By what standard is bad faith failure to settle measured in Massachusetts? Silva v Norfolk & Dedham Mass App Ct 2017 – set out the standards.


There must be expert evidence that NO reasonable insurer, having the information available to the carrier on trial – would have failed to settle.

**2020 update – see Chuilli v Liberty Mutual Mass App – duty triggered when a reasonable insurer with the same facts would have offered to settle.**


Insured car rear ended a tow truck; Silva was in the truck.  He worked that day and for the next year before claiming to have been badly injured.

The case went to trial and Silva won a judgment far in excess of the policy limits. After the judgment, while the case was on appeal, the insurer offered to pay the policy limits without including post judgment interest, conditioned upon a release of its insured.

After trial, Silva gave the driver a release in return for assignment of her rights to bad faith insurance claims against her insurer – for failing to promptly settle within the policy limits.

The judge determined the insurer made a reasonable decision to try the case rather than to settle.  During the bad faith trial, the Judge refused to allow an attorney to testify that the carrier’s conduct was bad faith.


There were plenty of facts produced in the claims file to establish reasons to doubt the claimant’s veracity.  During the bad faith trial, there was no testimony about steps the carrier should have but did not take.  Fault was clear but damage was subject to good faith disagreement.  An insurer’s good faith but mistaken evaluation of damages is not a violation of 176D.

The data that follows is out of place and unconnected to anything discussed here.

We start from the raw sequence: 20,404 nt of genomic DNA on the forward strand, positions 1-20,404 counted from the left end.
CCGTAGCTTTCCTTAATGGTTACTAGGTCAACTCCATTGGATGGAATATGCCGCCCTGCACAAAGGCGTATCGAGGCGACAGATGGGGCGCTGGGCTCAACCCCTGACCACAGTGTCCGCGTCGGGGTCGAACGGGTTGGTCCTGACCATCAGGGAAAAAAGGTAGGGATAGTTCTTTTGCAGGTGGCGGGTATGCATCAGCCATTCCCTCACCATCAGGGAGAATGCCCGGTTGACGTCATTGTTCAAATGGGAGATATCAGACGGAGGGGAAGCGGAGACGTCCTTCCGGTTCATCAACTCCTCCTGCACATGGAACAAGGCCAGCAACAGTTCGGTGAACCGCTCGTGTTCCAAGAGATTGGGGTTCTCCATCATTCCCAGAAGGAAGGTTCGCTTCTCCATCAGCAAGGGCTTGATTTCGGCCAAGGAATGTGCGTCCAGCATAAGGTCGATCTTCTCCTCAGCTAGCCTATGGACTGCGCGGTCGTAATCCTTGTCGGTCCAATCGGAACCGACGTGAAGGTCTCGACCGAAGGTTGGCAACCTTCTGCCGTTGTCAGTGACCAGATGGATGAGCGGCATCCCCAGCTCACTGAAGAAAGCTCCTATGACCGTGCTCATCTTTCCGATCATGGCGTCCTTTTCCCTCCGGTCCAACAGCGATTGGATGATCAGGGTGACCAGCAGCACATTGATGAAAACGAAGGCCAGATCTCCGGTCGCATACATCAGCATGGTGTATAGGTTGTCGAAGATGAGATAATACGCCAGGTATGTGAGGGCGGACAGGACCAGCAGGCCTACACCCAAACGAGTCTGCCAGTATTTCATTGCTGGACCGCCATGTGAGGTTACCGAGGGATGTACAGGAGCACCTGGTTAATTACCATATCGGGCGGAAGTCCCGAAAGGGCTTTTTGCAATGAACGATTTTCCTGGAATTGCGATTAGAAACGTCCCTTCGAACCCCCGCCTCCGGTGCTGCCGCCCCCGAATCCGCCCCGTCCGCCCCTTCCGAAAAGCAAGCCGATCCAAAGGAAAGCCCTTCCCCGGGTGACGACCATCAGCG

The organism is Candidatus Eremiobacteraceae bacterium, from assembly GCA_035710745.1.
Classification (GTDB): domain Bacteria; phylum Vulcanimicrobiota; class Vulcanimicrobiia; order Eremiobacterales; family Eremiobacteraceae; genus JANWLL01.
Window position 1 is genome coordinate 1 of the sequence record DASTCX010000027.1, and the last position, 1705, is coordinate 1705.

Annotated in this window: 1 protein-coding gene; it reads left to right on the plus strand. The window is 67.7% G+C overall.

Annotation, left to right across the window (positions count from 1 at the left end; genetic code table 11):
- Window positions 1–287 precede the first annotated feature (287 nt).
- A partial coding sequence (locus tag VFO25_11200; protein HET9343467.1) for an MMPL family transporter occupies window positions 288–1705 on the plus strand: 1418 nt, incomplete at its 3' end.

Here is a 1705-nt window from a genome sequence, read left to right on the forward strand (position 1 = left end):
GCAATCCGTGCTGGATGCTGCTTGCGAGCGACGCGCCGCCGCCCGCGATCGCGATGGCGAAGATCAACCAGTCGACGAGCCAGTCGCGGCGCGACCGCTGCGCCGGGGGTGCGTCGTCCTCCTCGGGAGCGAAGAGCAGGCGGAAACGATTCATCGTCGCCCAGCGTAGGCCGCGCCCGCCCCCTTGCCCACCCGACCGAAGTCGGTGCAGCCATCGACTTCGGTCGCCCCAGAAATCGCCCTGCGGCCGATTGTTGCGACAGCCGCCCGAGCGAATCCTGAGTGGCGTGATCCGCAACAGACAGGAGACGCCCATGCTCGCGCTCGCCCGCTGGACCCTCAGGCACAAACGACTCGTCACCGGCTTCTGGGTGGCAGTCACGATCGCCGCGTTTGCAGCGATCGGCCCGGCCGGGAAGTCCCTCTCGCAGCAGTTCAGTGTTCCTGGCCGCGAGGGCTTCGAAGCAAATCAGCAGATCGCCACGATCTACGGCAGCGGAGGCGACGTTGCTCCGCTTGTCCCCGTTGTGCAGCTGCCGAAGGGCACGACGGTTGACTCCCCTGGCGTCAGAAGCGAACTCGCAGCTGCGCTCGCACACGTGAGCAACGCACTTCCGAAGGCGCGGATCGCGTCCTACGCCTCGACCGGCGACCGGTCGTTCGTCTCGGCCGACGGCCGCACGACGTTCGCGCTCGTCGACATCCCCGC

The expert was prohibited from testifying on the ultimate issue because his list of activities that were ‘unfair claims practices’ did not establish that no reasonable insurer would have failed to settle within the policy limits.

An insurer can be liable for … for negligent handling of its settlement.  The test … “is not whether a reasonable insurer might have settled the case within the policy limits, but rather whether no reasonable insurer would have failed to settle the case within the policy limits.” Hartford Cas. Ins. Co. v. New Hampshire Ins. Co., 417 Mass. 115, 118 at 121 (1994).

Insurers must unconditionally offer to pay the policy limits or be exposed to post judgment interest afterwards.  The Appeals Court found no bad faith in failing to unconditionally offer the policy limits – the risk was exposure to post judgment interest which the carrier later paid.

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